THEY conjure up images of swashbuckling scoundrels roaming the high seas in search of treasure.

But the threat of pirates couldn’t be more real for the teams competing in the Clipper Round the World Yacht Race.

The fleet is in the middle of a challenging, 4,500-mile race from Brisbane, Australia, to Singapore in waters where modern pirates are known to operate.

Although cases of piracy are rare, skippers and their crews have been trained in precautionary responses and race officials liaise closely with the regional anti-piracy centre and the Royal Navy.

Race director Justin Taylor said: “Incidents of piracy are very rare but we have to take prudent precautions. The greatest challenge here will be the range of weather and navigation challenges as the fleet initially crosses ‘cyclone alley’ to the north of Australia and then negotiates the many islands en route.”

It is race eight of 16 with the winner securing the Old Pulteney Navigator Cup.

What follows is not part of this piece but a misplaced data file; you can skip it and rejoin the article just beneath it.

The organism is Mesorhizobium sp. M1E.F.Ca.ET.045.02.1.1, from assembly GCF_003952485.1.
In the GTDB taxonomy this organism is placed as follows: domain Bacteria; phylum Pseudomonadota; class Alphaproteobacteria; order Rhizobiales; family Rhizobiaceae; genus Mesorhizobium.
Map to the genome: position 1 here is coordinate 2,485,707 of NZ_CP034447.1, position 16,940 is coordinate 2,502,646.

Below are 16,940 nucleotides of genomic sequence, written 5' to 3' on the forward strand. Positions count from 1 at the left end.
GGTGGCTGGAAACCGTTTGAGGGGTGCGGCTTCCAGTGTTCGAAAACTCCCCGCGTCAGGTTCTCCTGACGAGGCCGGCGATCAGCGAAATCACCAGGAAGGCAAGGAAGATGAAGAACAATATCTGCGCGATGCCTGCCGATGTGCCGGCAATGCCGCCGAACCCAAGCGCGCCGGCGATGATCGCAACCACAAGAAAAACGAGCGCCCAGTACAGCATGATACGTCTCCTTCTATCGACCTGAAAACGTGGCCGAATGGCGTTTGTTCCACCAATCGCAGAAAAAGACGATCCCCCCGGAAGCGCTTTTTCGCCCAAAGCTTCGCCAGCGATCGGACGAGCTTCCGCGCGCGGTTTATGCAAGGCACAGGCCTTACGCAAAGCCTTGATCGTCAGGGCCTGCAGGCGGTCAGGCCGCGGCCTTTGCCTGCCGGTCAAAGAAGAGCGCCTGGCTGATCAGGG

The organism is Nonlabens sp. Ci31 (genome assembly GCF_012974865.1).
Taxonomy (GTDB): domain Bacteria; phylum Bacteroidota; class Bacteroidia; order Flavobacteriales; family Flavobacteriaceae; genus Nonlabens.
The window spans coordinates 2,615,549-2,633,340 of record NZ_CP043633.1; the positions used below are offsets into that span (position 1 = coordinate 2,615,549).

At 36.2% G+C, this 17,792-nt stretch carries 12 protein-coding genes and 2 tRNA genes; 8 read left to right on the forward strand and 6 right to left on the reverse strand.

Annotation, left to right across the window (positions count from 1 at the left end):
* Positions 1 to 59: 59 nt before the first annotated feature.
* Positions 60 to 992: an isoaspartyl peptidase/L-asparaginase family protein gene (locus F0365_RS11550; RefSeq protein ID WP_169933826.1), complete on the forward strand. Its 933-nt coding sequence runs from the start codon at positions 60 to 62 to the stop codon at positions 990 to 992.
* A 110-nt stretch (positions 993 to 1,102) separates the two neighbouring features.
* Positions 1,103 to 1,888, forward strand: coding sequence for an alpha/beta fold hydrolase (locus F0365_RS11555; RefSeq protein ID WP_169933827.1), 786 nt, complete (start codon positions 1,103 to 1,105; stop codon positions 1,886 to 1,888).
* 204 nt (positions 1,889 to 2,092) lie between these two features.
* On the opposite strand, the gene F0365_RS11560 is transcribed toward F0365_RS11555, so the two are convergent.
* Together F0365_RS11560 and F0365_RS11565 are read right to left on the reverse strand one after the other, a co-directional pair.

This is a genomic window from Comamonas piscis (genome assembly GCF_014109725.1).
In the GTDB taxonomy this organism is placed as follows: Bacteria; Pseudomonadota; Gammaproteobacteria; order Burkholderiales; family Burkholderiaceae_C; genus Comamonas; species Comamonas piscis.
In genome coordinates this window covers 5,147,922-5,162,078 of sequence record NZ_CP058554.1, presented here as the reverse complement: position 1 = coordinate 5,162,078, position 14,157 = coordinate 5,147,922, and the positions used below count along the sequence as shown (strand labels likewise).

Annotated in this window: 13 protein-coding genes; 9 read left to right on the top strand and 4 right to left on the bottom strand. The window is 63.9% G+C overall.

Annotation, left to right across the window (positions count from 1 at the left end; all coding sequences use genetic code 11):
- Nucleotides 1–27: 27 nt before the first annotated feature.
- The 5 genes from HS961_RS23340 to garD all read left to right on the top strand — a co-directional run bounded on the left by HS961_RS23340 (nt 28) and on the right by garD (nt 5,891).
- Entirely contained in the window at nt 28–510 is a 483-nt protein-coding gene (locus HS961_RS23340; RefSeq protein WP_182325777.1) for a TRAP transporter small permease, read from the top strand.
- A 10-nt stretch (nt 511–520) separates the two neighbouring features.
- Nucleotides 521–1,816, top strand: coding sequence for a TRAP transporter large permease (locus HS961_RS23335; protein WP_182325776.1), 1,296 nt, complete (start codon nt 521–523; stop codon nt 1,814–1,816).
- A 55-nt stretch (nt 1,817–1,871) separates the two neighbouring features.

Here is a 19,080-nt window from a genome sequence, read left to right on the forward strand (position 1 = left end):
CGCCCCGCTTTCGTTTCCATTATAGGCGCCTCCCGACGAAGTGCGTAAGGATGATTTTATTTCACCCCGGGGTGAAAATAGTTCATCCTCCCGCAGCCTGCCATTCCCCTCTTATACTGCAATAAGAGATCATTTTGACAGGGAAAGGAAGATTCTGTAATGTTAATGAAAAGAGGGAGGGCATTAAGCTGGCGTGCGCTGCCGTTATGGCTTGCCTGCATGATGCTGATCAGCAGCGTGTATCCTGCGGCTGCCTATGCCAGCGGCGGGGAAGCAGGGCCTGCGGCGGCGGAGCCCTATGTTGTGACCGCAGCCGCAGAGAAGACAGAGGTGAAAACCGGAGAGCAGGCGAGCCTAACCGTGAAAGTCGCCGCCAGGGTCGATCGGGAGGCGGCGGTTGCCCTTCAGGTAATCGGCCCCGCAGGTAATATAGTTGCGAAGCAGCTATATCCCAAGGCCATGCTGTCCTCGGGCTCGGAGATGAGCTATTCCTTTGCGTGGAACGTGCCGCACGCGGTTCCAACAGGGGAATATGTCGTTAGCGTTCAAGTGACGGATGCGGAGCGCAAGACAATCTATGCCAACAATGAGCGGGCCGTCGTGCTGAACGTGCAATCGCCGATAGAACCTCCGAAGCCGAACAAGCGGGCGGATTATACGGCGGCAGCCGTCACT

The 12 teams set off yesterday in a Le Mans-style start offshore where the fleet lined up and hoisted headsales at an allotted start time co-ordinated by a nominated skipper.

And pirates are not the only concern as they could come face to face with wild tropical storms and become marooned in the Pacific Ocean, while they will also experience high temperatures and scorching sunlight.

Qingdao skipper Gareth Glover, from Gosport, said: “This will be one of the most testing races of the global circuit which will push skippers and crews to their mental and physical limits. I am confident that our team is well prepared and we’re all excited to be heading for our ‘home’ port of Qingdao via Singapore.”

Organised by Gosport-based Clipper Ventures, the race is skippered by professionals but crewed by novices.

Hampshire-based sailing legend Sir Robin Knox-Johnston founded the race, which set off in December from the UK to arrive back in July.